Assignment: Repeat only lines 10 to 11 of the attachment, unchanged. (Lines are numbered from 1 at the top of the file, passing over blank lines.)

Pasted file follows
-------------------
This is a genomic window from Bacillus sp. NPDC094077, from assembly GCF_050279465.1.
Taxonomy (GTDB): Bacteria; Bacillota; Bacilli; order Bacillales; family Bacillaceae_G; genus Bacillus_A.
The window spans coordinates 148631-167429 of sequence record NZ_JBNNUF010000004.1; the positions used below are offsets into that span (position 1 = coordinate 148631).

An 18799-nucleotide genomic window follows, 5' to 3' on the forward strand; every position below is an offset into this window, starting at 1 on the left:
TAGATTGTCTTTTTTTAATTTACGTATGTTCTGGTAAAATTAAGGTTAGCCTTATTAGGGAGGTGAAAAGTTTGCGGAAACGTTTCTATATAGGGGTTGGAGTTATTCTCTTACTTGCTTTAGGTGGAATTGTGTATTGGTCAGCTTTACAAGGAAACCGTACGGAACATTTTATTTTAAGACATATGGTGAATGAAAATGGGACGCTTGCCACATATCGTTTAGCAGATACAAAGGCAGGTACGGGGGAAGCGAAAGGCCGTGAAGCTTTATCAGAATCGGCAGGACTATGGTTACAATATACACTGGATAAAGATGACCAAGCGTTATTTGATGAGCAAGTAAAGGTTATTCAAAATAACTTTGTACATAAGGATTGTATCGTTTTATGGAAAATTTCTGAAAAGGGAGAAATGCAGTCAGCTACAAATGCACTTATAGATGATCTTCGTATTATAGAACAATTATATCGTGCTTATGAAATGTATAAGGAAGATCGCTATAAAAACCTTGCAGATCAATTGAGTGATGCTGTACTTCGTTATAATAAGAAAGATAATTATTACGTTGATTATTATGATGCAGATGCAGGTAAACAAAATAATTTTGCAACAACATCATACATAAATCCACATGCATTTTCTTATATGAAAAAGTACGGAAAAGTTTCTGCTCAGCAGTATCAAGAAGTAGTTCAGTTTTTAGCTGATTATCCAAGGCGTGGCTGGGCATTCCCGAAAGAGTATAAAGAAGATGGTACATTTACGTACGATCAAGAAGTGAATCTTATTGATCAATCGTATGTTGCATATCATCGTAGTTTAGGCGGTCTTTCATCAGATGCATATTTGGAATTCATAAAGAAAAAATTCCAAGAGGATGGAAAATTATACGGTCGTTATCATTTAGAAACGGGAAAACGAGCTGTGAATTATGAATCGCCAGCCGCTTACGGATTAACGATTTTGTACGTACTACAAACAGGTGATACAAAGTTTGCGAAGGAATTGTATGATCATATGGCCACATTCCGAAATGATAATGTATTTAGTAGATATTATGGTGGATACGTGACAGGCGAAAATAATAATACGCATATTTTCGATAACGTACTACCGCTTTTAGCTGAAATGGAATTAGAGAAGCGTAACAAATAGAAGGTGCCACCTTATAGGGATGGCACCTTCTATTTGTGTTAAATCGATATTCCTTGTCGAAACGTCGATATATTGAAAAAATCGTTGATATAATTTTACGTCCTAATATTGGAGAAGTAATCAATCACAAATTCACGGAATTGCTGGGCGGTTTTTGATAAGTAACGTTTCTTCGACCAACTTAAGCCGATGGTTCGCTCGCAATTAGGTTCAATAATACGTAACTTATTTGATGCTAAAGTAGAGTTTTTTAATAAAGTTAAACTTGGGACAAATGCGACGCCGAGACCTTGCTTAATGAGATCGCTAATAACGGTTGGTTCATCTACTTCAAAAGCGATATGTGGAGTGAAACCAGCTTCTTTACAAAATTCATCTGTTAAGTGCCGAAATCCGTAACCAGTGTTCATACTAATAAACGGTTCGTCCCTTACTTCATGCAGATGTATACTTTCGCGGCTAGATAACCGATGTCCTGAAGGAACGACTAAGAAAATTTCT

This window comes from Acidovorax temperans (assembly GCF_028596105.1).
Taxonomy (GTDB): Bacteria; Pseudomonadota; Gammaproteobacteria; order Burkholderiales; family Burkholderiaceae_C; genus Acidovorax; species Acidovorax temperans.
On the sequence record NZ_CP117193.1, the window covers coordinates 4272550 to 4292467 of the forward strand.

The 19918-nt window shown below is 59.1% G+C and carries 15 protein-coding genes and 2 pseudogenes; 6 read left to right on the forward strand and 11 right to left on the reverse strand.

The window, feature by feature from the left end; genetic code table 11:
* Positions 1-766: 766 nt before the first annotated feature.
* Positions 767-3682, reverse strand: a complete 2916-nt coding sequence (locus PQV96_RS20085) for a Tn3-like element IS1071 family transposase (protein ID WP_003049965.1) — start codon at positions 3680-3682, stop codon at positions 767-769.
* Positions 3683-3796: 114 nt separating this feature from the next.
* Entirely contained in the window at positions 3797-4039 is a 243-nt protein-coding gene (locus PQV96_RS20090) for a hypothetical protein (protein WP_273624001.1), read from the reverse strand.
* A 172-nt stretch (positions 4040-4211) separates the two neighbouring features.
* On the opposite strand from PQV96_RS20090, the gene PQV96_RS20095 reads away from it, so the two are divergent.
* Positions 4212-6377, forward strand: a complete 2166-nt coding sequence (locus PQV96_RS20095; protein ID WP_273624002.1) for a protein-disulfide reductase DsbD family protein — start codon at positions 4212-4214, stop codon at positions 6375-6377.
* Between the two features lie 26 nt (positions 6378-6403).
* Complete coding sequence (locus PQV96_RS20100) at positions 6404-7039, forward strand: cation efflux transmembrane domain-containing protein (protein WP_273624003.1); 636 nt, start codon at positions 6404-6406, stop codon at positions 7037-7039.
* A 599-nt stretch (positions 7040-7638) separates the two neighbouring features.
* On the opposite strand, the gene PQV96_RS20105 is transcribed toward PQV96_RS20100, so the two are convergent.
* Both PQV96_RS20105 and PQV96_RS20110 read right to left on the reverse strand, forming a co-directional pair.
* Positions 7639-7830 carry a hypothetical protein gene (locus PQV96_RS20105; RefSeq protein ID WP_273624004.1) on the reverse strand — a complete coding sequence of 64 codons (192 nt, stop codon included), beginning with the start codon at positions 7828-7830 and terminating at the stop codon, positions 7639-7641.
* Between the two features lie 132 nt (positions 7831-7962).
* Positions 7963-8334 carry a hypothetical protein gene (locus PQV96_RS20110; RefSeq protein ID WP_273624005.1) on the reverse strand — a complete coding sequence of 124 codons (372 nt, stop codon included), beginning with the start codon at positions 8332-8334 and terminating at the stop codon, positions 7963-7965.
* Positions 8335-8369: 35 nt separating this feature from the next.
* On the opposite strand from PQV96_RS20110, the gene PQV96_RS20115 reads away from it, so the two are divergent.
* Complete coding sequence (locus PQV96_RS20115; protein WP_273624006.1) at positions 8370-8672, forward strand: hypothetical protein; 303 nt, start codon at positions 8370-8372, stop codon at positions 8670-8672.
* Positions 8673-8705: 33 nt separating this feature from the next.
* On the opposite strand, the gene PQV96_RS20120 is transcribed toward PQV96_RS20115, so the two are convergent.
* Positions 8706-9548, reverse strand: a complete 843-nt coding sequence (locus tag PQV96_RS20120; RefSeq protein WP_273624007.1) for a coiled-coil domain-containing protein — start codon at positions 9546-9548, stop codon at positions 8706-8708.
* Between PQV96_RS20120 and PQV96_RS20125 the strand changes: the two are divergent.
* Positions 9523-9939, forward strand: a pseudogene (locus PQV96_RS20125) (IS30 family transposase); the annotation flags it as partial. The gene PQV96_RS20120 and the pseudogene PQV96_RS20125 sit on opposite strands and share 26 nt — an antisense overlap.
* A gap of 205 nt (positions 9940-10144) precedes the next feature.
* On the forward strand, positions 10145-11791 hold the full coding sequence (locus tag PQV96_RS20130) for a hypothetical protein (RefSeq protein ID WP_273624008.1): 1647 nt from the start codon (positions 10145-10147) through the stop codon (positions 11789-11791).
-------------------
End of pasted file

The window, feature by feature from the left end; genetic code table 11:
* Positions 1-766: 766 nt before the first annotated feature.